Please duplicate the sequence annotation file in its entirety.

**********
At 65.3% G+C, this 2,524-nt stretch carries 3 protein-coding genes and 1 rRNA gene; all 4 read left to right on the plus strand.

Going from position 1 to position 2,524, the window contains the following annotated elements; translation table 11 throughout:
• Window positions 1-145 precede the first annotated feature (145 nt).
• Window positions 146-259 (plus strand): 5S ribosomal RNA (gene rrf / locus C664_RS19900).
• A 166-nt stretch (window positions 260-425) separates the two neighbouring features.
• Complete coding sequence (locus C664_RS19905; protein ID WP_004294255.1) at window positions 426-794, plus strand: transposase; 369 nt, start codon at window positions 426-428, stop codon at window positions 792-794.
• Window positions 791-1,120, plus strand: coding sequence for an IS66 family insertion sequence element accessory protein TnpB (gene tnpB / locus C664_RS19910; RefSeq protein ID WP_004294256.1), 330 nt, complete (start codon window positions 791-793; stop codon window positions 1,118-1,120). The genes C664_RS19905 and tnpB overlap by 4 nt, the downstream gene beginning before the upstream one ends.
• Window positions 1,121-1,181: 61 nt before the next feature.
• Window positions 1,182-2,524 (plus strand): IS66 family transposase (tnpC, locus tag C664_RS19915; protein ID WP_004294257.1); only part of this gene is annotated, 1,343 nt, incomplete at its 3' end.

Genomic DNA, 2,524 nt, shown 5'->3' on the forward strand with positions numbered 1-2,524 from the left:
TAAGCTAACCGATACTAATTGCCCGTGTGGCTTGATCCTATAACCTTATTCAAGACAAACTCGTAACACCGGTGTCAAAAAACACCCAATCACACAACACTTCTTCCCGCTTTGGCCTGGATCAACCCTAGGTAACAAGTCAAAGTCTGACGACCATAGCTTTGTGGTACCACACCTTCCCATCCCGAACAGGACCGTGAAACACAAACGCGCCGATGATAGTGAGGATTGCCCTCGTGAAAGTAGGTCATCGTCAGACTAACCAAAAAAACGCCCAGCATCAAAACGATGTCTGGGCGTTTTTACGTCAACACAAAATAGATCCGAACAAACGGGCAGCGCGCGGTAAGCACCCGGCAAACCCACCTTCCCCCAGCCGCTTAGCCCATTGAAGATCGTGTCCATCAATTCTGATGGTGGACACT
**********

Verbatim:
At 65.3% G+C, this 2,524-nt stretch carries 3 protein-coding genes and 1 rRNA gene; all 4 read left to right on the plus strand.

Going from position 1 to position 2,524, the window contains the following annotated elements; translation table 11 throughout:
• Window positions 1-145 precede the first annotated feature (145 nt).
• Window positions 146-259 (plus strand): 5S ribosomal RNA (gene rrf / locus C664_RS19900).
• A 166-nt stretch (window positions 260-425) separates the two neighbouring features.
• Complete coding sequence (locus C664_RS19905; protein ID WP_004294255.1) at window positions 426-794, plus strand: transposase; 369 nt, start codon at window positions 426-428, stop codon at window positions 792-794.
• Window positions 791-1,120, plus strand: coding sequence for an IS66 family insertion sequence element accessory protein TnpB (gene tnpB / locus C664_RS19910; RefSeq protein ID WP_004294256.1), 330 nt, complete (start codon window positions 791-793; stop codon window positions 1,118-1,120). The genes C664_RS19905 and tnpB overlap by 4 nt, the downstream gene beginning before the upstream one ends.
• Window positions 1,121-1,181: 61 nt before the next feature.
• Window positions 1,182-2,524 (plus strand): IS66 family transposase (tnpC, locus tag C664_RS19915; protein ID WP_004294257.1); only part of this gene is annotated, 1,343 nt, incomplete at its 3' end.

Genomic DNA, 2,524 nt, shown 5'->3' on the forward strand with positions numbered 1-2,524 from the left:
TAAGCTAACCGATACTAATTGCCCGTGTGGCTTGATCCTATAACCTTATTCAAGACAAACTCGTAACACCGGTGTCAAAAAACACCCAATCACACAACACTTCTTCCCGCTTTGGCCTGGATCAACCCTAGGTAACAAGTCAAAGTCTGACGACCATAGCTTTGTGGTACCACACCTTCCCATCCCGAACAGGACCGTGAAACACAAACGCGCCGATGATAGTGAGGATTGCCCTCGTGAAAGTAGGTCATCGTCAGACTAACCAAAAAAACGCCCAGCATCAAAACGATGTCTGGGCGTTTTTACGTCAACACAAAATAGATCCGAACAAACGGGCAGCGCGCGGTAAGCACCCGGCAAACCCACCTTCCCCCAGCCGCTTAGCCCATTGAAGATCGTGTCCATCAATTCTGATGGTGGACACT